The following is an excerpt from How We Won and Lost the War in Afghanistan: Two Years in the Pashtun Homeland (November 2017) by Douglas Grindle.
In the faded photo a woman stands in bright sunlight in the middle of a poor Afghan village. She gazes confidently into the camera lens. She is in her twenties, with almond skin and black hair tied back. She wears a pleated skirt and a blazer, and she holds a sheaf of papers. Behind her is a mud house. She is a government employee charged with helping villagers stay healthy, and she’s clearly proud of her position as a servant of Afghanistan.
The woman was a community health worker. The photo dates from the early 1970s, when she was sent into the villages to improve the health of the women. If she is still alive she would be about seventy. There is a good chance she died many years ago. The average life span for Afghan women is fifty-one years, and forty-eight years for men. More than a million people died during the Soviet war of the 1980s.
The Afghan government no longer sends neatly attired health workers into the villages. The picture is a relic of the past. The government does maintain community health teams inside villages. Often they are husband-and-wife teams. They receive limited training, and they usually keep a low profile to avoid attracting the attention of the Taliban, who would harass or kill them.
Thirty years later a man walks out of Mirwais Hospital in Kandahar City. He is tall, thin, and in his mid-forties. He is dressed neatly, with a worn blazer over his Afghan shalwar kameez clothing. But he wears a harried look, as if the day is too short and life too ephemeral to carry the many burdens he bears. He throws his leg over his motorcycle and starts the engine, roaring off.
The man is Dr. Mousa, a full-time physician employed at the government-run hospital. He also works as the government’s director of health in Dand District, being responsible for its seventy-five thousand people. He splits his time between the district and the hospital. Because his pay at the hospital is low and he is not paid at all for his work in Dand, he works a third job at a private clinic. His daily pace is frenetic. Dr. Mousa has too many places to go and not enough time. Soon he will lose his job at the private clinic for not putting in enough hours. Dr. Mousa is constantly worried about earning enough money to feed his family.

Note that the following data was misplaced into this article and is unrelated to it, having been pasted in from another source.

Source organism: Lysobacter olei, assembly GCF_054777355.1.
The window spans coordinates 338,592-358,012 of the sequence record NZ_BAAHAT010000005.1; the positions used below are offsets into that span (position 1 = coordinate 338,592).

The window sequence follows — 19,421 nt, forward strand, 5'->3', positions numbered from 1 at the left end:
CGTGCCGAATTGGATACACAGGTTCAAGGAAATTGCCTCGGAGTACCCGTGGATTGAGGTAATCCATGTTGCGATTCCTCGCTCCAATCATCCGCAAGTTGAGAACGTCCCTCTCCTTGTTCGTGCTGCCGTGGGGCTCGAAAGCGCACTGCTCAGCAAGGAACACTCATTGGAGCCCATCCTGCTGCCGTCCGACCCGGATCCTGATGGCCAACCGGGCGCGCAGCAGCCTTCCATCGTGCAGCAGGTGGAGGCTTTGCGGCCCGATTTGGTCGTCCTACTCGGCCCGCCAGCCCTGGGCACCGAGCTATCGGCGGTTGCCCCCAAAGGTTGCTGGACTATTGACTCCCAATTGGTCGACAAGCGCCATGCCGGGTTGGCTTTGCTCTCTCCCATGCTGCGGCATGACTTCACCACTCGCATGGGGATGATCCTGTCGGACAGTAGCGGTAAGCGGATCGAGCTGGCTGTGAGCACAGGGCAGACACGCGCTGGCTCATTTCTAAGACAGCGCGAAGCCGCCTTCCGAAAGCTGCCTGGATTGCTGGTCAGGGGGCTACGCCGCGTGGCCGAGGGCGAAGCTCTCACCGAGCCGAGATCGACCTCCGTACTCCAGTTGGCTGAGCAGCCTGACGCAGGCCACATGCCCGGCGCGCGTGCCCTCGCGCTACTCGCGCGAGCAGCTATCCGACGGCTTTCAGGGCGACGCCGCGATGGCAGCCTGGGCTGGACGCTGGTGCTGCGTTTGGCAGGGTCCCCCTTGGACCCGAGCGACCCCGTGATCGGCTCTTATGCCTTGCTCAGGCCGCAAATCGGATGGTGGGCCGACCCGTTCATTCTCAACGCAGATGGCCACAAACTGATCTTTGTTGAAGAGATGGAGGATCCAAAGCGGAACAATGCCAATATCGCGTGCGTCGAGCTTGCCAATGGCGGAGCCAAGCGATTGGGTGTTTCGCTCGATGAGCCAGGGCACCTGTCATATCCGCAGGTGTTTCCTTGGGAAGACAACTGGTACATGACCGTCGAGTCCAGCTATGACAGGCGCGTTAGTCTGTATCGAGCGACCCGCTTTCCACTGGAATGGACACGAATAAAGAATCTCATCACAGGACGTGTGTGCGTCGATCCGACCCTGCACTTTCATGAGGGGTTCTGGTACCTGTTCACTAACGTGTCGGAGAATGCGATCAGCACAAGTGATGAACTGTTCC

Even though Dr. Mousa is the health officer for the district, he rarely visits the husband-and-wife teams in the villages. Security threats don’t deter him. Unfortunately he cannot afford to go. The government does not pay him, nor does it provide a fuel allowance for his motorcycle. His hospital pay will either feed his family or fund his visits to the community health workers, but not both.
In 2011 Dr. Mousa worked in Dand for nine months without pay. He never received a fuel allowance. He never went to check on the village health teams. Eventually the health ministry shifted Dr. Mousa to another job that offered a salary.
The story of Dr. Mousa and of the old-time community health worker is the story of life in the districts of rural Afghanistan. It is not an unusual one. It is one wherein Afghan officials want to do the job they’ve been assigned but find it difficult, or impossible, to succeed. It is a story of problems but also one of hope, success, and future promise. But it is offset by sadness and disappointment.
This is the story of a year in Dand District in southern Afghanistan, followed by a year in nearby Maiwand District, and it is also the story of how our U.S. government district team attempted to make things better.